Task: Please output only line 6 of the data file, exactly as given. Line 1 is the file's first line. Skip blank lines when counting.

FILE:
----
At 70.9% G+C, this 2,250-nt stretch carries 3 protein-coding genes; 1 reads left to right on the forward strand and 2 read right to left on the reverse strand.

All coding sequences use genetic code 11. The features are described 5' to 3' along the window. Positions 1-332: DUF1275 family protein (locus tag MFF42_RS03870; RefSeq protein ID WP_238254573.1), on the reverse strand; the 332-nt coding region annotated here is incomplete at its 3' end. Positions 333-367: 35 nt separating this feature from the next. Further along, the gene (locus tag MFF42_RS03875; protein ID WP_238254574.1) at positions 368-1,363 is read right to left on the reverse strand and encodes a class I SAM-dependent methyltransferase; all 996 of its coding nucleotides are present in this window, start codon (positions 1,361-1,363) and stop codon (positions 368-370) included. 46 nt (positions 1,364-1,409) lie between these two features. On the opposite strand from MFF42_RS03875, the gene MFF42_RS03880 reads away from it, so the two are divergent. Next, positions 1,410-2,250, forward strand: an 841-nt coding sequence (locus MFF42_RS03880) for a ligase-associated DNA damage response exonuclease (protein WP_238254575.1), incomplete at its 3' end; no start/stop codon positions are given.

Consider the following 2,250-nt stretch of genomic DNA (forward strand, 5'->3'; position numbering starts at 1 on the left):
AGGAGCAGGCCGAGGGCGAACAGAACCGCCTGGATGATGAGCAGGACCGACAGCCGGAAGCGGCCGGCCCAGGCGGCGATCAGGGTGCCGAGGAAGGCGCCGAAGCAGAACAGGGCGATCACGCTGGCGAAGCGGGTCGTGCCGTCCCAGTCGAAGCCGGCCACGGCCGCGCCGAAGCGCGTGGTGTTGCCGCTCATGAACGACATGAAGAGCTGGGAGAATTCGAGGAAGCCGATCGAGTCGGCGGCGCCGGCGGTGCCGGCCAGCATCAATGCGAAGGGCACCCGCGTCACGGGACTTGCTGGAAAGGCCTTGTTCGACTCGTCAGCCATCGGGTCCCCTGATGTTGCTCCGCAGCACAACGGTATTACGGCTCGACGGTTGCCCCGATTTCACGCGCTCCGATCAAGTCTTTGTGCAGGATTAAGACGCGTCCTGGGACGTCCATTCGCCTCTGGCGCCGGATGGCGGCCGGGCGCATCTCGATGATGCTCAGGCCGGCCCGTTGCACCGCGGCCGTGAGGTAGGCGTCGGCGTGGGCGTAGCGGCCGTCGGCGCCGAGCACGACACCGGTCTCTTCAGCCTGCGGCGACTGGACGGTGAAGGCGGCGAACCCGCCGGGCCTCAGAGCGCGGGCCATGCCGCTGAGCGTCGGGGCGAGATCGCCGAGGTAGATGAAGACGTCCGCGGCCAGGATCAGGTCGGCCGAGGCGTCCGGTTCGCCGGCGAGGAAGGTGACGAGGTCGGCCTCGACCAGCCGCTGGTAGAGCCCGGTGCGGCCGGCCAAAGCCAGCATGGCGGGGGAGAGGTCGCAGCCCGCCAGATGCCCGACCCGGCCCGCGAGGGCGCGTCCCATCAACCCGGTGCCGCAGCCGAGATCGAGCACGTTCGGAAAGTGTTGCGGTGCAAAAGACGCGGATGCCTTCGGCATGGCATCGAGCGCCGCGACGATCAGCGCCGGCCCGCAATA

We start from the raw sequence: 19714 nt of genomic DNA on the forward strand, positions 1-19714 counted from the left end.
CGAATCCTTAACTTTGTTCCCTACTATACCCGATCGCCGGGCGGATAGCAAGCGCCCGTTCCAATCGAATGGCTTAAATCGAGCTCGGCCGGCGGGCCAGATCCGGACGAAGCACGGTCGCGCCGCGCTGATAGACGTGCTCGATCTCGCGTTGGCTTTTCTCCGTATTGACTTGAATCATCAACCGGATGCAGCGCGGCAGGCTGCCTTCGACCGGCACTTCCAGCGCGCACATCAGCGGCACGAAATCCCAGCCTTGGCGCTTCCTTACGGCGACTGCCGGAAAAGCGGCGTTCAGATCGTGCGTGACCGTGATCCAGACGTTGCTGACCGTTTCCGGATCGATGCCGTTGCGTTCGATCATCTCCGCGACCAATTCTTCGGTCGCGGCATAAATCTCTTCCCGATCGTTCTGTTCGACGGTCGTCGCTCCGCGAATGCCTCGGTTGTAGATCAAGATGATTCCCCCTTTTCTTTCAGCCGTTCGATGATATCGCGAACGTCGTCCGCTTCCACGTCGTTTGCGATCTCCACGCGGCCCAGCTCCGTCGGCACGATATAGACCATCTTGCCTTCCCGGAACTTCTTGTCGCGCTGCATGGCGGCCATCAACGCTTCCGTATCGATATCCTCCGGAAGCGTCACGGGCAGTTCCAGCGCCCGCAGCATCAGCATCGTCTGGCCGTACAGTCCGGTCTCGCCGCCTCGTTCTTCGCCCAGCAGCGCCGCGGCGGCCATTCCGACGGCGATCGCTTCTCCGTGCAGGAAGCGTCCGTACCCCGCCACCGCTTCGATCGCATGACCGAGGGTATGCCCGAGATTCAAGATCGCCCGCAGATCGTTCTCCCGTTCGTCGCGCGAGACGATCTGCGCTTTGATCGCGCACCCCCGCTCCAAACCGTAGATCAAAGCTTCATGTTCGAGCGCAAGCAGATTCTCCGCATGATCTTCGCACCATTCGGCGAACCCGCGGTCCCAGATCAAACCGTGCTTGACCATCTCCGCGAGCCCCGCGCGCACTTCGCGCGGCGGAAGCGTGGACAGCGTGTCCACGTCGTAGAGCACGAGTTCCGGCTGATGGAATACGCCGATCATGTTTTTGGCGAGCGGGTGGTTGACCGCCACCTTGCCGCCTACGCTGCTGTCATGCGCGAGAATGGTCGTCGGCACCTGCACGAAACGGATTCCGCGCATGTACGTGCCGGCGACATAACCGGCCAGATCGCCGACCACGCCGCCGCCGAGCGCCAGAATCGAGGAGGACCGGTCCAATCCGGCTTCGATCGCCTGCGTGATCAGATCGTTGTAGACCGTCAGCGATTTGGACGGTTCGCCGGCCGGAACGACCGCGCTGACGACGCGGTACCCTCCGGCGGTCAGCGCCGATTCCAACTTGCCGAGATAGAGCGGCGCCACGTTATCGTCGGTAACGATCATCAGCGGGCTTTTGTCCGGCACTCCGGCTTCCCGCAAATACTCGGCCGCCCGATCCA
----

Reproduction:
CGAATCCTTAACTTTGTTCCCTACTATACCCGATCGCCGGGCGGATAGCAAGCGCCCGTTCCAATCGAATGGCTTAAATCGAGCTCGGCCGGCGGGCCAGATCCGGACGAAGCACGGTCGCGCCGCGCTGATAGACGTGCTCGATCTCGCGTTGGCTTTTCTCCGTATTGACTTGAATCATCAACCGGATGCAGCGCGGCAGGCTGCCTTCGACCGGCACTTCCAGCGCGCACATCAGCGGCACGAAATCCCAGCCTTGGCGCTTCCTTACGGCGACTGCCGGAAAAGCGGCGTTCAGATCGTGCGTGACCGTGATCCAGACGTTGCTGACCGTTTCCGGATCGATGCCGTTGCGTTCGATCATCTCCGCGACCAATTCTTCGGTCGCGGCATAAATCTCTTCCCGATCGTTCTGTTCGACGGTCGTCGCTCCGCGAATGCCTCGGTTGTAGATCAAGATGATTCCCCCTTTTCTTTCAGCCGTTCGATGATATCGCGAACGTCGTCCGCTTCCACGTCGTTTGCGATCTCCACGCGGCCCAGCTCCGTCGGCACGATATAGACCATCTTGCCTTCCCGGAACTTCTTGTCGCGCTGCATGGCGGCCATCAACGCTTCCGTATCGATATCCTCCGGAAGCGTCACGGGCAGTTCCAGCGCCCGCAGCATCAGCATCGTCTGGCCGTACAGTCCGGTCTCGCCGCCTCGTTCTTCGCCCAGCAGCGCCGCGGCGGCCATTCCGACGGCGATCGCTTCTCCGTGCAGGAAGCGTCCGTACCCCGCCACCGCTTCGATCGCATGACCGAGGGTATGCCCGAGATTCAAGATCGCCCGCAGATCGTTCTCCCGTTCGTCGCGCGAGACGATCTGCGCTTTGATCGCGCACCCCCGCTCCAAACCGTAGATCAAAGCTTCATGTTCGAGCGCAAGCAGATTCTCCGCATGATCTTCGCACCATTCGGCGAACCCGCGGTCCCAGATCAAACCGTGCTTGACCATCTCCGCGAGCCCCGCGCGCACTTCGCGCGGCGGAAGCGTGGACAGCGTGTCCACGTCGTAGAGCACGAGTTCCGGCTGATGGAATACGCCGATCATGTTTTTGGCGAGCGGGTGGTTGACCGCCACCTTGCCGCCTACGCTGCTGTCATGCGCGAGAATGGTCGTCGGCACCTGCACGAAACGGATTCCGCGCATGTACGTGCCGGCGACATAACCGGCCAGATCGCCGACCACGCCGCCGCCGAGCGCCAGAATCGAGGAGGACCGGTCCAATCCGGCTTCGATCGCCTGCGTGATCAGATCGTTGTAGACCGTCAGCGATTTGGACGGTTCGCCGGCCGGAACGACCGCGCTGACGACGCGGTACCCTCCGGCGGTCAGCGCCGATTCCAACTTGCCGAGATAGAGCGGCGCCACGTTATCGTCGGTAACGATCATCAGCGGGCTTTTGTCCGGCACTCCGGCTTCCCGCAAATACTCGGCCGCCCGATCCA